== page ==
But I have new hope for the 2012 season, even if this seems like the coldest, rainiest June ever. John traveled to eastern Washington and brought me six packages of certified organic seed potatoes from the Irish Eyes Seed Company, based in Ellensburg. The other bright spot: I’m planting potatoes in the raised beds John has built, with screening covering the bottoms. Voles, whose habit is to feed from below, can’t get to the plants!

Well, these Irish eyes are really smiling now. I’ll let you know if they’re still smiling in August, when I start harvesting!






Tuesday, May 1, 2012

The Lusty Month of May

May 1 marks the ancient Celtic festival of Beltane, according to The Celtic Book of Days by Caitlin Matthews (Destiny Books, 1995). Beltane, or Bealtaine in the Irish, celebrates the bright half of the year. Inspired by the song in the movie Camelot, John likes to call this month "the lusty month of May." There's actually some historical basis for that: way back in the day, on Beltane it was customary for unmarried couples to go off to the woods for…well, use your imagination.  In any event, when May finally arrives, it seems like the earth is brimming over with vibrant, lusty life!

Modern people have put their own spin on May Day celebrations—contemporary Irish folks have even finagled a bank holiday out of it. When I was a kid, the first of May was a blast. My sisters and I would craft little baskets out of construction paper, fill them with clover, dandelion blossoms, or whatever flowers we could scarf from our mom’s flower garden, and attach a little handle. Then we’d stealthily approach our favorite neighbor’s houses, carefully hang a basket on the front doorknob, ring the doorbell, then giggling, we’d race home before the neighbors could open their door. I thought the whole anonymity thing was exhilarating.

 I haven’t done that for…well, I won’t tell you how many years it’s been since I left a May Day basket on somebody’s door. But these days, I celebrate May Day with a different kind of exhilaration…the kind you get putting in your spring garden! You see, here in the Foothills, May 1 is exactly two weeks before our last frost date. Which means it’s safe to start planting! Of course, there are a few cool-weather crops you can seed in April, like spinach, and peas. But May Day means we can get serious about Berryridge Farm staples: carrots, beets, parsnips, potatoes and kale. A lot of sources say you can plant these in April, but I’m sorry—with this being our 6th Spring in the Foothills, we know April is just too undependable. We’ve probably had upwards of 5 inches of rain this month, plenty of temps in the low 40’s or even down into the 30’s, which is hardly conducive to happy seeds and germination!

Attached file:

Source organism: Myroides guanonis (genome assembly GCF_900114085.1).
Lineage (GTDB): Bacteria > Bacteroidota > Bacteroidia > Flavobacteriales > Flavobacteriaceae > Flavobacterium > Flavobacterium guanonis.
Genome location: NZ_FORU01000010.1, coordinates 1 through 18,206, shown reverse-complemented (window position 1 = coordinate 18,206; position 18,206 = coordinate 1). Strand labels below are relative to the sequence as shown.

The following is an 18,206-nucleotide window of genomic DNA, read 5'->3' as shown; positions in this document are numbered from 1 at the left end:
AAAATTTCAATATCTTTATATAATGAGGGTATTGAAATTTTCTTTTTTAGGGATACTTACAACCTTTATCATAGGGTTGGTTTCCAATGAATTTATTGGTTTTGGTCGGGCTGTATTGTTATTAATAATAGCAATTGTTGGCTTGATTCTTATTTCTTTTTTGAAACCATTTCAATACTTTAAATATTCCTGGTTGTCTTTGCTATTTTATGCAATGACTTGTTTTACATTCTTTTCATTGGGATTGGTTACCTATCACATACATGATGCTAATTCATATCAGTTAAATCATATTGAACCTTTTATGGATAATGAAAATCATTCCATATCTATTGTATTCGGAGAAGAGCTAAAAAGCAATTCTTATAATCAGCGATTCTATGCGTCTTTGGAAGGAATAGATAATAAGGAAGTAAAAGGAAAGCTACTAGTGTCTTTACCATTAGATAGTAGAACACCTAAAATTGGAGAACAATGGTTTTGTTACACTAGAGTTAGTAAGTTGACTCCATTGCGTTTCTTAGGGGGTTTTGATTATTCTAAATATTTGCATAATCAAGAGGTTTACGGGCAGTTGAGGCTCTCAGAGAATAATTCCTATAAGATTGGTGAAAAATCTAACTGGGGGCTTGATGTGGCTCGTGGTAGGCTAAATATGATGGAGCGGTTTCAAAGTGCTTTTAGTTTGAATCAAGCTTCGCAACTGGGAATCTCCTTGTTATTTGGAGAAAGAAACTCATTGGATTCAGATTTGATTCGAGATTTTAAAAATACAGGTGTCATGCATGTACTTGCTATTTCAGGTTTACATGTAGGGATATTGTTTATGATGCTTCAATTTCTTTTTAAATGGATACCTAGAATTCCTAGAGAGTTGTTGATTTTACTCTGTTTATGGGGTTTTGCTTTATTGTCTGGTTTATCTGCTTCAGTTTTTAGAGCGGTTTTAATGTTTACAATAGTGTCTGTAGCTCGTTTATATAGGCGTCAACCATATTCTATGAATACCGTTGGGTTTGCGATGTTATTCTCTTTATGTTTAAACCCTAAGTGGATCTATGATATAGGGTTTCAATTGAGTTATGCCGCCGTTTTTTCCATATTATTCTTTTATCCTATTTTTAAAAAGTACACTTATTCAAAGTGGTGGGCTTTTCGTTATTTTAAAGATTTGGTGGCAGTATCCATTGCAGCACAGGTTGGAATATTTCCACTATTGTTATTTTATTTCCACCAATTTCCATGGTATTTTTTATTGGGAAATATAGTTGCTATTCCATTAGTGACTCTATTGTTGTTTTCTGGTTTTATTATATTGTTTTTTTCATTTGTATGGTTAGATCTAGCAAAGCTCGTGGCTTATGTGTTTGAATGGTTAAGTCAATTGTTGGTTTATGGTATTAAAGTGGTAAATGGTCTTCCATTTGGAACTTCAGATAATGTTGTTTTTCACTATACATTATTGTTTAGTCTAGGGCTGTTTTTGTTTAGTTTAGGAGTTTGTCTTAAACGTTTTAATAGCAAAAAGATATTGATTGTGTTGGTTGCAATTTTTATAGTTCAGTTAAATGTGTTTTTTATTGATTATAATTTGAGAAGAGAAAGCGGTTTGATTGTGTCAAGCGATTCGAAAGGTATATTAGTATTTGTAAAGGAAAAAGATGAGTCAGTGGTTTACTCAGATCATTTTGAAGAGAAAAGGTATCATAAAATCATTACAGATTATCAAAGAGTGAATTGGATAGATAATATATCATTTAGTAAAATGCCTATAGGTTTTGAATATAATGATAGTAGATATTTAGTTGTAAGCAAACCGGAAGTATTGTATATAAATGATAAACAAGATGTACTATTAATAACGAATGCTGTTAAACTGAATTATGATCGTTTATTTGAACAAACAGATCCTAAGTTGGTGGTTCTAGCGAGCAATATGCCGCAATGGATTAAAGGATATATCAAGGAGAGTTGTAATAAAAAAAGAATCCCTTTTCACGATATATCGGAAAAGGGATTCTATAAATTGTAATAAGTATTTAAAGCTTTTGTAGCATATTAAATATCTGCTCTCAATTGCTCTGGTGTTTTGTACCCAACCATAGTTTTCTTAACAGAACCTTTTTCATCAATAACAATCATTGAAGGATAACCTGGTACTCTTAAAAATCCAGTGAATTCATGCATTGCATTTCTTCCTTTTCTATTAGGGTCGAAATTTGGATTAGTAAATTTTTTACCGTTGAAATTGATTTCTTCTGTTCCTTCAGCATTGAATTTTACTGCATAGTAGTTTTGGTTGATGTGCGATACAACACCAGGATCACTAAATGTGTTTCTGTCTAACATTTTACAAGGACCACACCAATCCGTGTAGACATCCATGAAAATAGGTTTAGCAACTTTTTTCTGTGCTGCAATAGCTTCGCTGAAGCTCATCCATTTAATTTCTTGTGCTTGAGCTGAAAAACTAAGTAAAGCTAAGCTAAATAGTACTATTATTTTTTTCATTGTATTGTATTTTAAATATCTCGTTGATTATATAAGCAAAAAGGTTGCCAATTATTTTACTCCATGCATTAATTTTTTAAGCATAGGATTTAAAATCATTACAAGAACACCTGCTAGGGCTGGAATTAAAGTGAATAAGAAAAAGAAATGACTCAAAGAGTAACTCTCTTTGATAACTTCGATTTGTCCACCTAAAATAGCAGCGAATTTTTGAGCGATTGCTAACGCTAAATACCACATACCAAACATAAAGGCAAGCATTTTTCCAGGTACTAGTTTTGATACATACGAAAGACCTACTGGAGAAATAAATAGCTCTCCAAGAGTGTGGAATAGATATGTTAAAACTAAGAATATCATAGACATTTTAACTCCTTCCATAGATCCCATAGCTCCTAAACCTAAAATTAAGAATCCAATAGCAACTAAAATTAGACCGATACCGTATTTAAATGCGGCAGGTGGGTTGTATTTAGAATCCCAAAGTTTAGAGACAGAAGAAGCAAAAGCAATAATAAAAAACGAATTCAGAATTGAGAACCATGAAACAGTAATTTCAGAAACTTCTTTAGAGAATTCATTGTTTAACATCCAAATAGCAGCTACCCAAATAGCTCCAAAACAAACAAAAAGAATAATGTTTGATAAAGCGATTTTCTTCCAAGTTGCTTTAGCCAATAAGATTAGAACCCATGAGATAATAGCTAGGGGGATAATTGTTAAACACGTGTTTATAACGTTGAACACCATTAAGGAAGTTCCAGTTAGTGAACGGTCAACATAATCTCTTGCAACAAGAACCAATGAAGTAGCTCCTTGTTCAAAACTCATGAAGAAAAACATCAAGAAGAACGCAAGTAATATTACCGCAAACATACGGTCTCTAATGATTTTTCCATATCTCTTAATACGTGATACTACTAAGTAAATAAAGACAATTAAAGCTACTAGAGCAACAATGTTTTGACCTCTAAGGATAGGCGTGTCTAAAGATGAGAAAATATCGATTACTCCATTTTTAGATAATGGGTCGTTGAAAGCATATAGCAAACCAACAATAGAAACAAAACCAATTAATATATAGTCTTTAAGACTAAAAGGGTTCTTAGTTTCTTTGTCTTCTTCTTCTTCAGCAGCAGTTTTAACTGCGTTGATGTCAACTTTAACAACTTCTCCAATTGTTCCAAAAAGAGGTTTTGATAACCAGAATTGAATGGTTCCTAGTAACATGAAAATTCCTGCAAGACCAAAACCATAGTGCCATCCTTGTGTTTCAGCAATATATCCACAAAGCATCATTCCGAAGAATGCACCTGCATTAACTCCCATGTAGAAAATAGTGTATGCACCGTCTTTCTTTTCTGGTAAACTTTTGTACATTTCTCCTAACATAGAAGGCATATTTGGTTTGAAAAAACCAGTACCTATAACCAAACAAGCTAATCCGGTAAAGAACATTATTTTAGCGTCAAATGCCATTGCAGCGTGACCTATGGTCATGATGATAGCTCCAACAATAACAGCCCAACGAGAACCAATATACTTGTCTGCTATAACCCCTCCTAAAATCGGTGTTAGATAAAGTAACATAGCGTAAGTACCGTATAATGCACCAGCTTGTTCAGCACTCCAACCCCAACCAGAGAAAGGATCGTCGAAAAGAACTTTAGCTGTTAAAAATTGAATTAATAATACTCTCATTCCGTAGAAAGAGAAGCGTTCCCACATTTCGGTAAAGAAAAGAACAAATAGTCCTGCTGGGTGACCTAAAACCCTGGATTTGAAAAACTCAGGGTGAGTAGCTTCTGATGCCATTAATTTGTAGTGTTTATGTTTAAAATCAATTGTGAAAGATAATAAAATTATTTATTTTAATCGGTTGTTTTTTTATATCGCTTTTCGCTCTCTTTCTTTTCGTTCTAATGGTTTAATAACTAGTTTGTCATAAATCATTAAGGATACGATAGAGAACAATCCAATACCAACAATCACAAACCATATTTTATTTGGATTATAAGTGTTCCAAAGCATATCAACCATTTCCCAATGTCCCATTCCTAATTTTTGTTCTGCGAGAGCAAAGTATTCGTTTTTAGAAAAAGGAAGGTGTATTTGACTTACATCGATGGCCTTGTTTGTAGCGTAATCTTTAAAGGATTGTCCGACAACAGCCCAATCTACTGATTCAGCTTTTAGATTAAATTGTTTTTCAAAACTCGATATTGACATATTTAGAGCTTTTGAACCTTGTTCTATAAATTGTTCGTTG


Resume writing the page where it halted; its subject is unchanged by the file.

On the Celtic timetable, May 1 actually the official beginning of summer (since February 1, St. Brigit’s feast day, marks the opening of spring). All I can say is, I wish.  I’d love to be celebrating these mid-spring days as is the brightest, sunniest part of the year, but we get so much rain in May, right up through June, that the longest days of daylight don’t feel that bright. But I guess the plants have it all figured out—whether weeds, seedlings or established plants, they grow like nobody’s business from May through summer solstice time.

I’m heading outside asap to get some seeds in the ground—what do you plant in May? If you aren’t sure about the last frost date in your area, you can consult your local university county extension program for gardening and farming info!

Tuesday, April 3, 2012

The Return of the Mojo

The hens had stopped laying.

This didn’t come as a shock—experience and research had taught us the drill: Late fall to early winter, hens start molting—that is, their feathers gradually fall out, with a new set growing in during the shortest days of the year. And during these short days, egg production drops. Last winter, our 6 “girls” went from producing 3-6 eggs per day to 1-2 per day—I think we’d had 2 or 3 days total with no eggs at all. Since we had only 5 hens this second winter of keeping chickens (after the hawk attack last spring), we figured the numbers would be slightly different for the winter months: Maybe a half dozen per week, with 5 or 6 days with no eggs.

But no problemo: by early December we were prepared—the three dozen eggs stashed in the fridge would provide a nice cushion for holiday baking. I didn’t mind fewer eggs: I was actually looking forward to having a short break from trying to figure out what to do with all of them!

Only…things were different this year. While egg production steadily declined through December, and the birds looked scraggly, just like last year, they were acting kind of…squirrelly. Instead of scratching around the yard no matter what the weather, they spent most of their time in the covered area next to the coop. If there was any snow on the ground, you couldn’t coax them out into the yard for love or money. The scratch we tossed out got ignored—okay, I could understand that. Plain ol’ grain wasn’t too exciting. But shockingly, I got the same reaction with leftover salmon bits that had previously sent them insane with chicken food lust. Even more puzzling, they were so…quiet. No brassy cackling and complaining. Plus they spooked so easily you’d think they were purebred racehorses. What had happened to our feisty, active girls?